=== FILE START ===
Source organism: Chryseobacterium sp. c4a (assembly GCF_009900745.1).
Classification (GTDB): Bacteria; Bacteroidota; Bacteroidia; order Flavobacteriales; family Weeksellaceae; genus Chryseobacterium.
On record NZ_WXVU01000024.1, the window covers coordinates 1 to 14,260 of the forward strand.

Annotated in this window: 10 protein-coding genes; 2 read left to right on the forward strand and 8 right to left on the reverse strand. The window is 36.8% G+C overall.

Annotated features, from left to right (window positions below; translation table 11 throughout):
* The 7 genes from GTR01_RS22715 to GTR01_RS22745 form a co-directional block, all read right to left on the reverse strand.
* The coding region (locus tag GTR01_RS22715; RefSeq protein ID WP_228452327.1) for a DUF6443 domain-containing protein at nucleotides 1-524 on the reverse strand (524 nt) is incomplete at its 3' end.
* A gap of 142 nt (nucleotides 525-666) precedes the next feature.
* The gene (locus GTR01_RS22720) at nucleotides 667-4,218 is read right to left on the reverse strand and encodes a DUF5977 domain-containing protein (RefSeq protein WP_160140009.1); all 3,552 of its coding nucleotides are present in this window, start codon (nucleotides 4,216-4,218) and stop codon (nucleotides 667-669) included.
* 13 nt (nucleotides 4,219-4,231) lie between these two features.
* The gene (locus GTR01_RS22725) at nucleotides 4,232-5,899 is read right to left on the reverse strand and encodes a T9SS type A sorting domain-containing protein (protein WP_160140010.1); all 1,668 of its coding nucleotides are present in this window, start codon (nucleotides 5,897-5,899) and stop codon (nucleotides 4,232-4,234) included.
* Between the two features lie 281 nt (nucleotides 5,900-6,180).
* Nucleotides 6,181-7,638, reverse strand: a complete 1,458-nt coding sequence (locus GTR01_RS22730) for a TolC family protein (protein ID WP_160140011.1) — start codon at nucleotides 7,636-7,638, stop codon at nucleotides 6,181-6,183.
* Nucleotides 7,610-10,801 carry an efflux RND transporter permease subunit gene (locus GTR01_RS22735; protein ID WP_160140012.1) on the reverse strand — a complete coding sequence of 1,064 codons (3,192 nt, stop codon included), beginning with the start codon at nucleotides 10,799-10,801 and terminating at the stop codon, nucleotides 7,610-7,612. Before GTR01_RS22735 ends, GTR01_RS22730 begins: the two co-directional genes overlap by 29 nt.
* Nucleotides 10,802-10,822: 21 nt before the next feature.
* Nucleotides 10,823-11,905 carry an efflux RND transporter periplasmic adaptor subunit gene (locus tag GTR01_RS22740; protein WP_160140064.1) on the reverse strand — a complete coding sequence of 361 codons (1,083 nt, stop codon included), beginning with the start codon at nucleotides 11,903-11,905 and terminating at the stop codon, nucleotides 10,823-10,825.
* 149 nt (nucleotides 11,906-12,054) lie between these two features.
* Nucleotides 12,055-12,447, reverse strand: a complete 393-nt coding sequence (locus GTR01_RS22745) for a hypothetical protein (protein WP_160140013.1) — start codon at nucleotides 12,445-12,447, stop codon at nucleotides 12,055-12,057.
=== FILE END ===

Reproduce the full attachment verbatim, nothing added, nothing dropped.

Source organism: Chryseobacterium sp. c4a (assembly GCF_009900745.1).
Classification (GTDB): Bacteria; Bacteroidota; Bacteroidia; order Flavobacteriales; family Weeksellaceae; genus Chryseobacterium.
On record NZ_WXVU01000024.1, the window covers coordinates 1 to 14,260 of the forward strand.

Annotated in this window: 10 protein-coding genes; 2 read left to right on the forward strand and 8 right to left on the reverse strand. The window is 36.8% G+C overall.

Annotated features, from left to right (window positions below; translation table 11 throughout):
* The 7 genes from GTR01_RS22715 to GTR01_RS22745 form a co-directional block, all read right to left on the reverse strand.
* The coding region (locus tag GTR01_RS22715; RefSeq protein ID WP_228452327.1) for a DUF6443 domain-containing protein at nucleotides 1-524 on the reverse strand (524 nt) is incomplete at its 3' end.
* A gap of 142 nt (nucleotides 525-666) precedes the next feature.
* The gene (locus GTR01_RS22720) at nucleotides 667-4,218 is read right to left on the reverse strand and encodes a DUF5977 domain-containing protein (RefSeq protein WP_160140009.1); all 3,552 of its coding nucleotides are present in this window, start codon (nucleotides 4,216-4,218) and stop codon (nucleotides 667-669) included.
* 13 nt (nucleotides 4,219-4,231) lie between these two features.
* The gene (locus GTR01_RS22725) at nucleotides 4,232-5,899 is read right to left on the reverse strand and encodes a T9SS type A sorting domain-containing protein (protein WP_160140010.1); all 1,668 of its coding nucleotides are present in this window, start codon (nucleotides 5,897-5,899) and stop codon (nucleotides 4,232-4,234) included.
* Between the two features lie 281 nt (nucleotides 5,900-6,180).
* Nucleotides 6,181-7,638, reverse strand: a complete 1,458-nt coding sequence (locus GTR01_RS22730) for a TolC family protein (protein ID WP_160140011.1) — start codon at nucleotides 7,636-7,638, stop codon at nucleotides 6,181-6,183.
* Nucleotides 7,610-10,801 carry an efflux RND transporter permease subunit gene (locus GTR01_RS22735; protein ID WP_160140012.1) on the reverse strand — a complete coding sequence of 1,064 codons (3,192 nt, stop codon included), beginning with the start codon at nucleotides 10,799-10,801 and terminating at the stop codon, nucleotides 7,610-7,612. Before GTR01_RS22735 ends, GTR01_RS22730 begins: the two co-directional genes overlap by 29 nt.
* Nucleotides 10,802-10,822: 21 nt before the next feature.
* Nucleotides 10,823-11,905 carry an efflux RND transporter periplasmic adaptor subunit gene (locus tag GTR01_RS22740; protein WP_160140064.1) on the reverse strand — a complete coding sequence of 361 codons (1,083 nt, stop codon included), beginning with the start codon at nucleotides 11,903-11,905 and terminating at the stop codon, nucleotides 10,823-10,825.
* 149 nt (nucleotides 11,906-12,054) lie between these two features.
* Nucleotides 12,055-12,447, reverse strand: a complete 393-nt coding sequence (locus GTR01_RS22745) for a hypothetical protein (protein WP_160140013.1) — start codon at nucleotides 12,445-12,447, stop codon at nucleotides 12,055-12,057.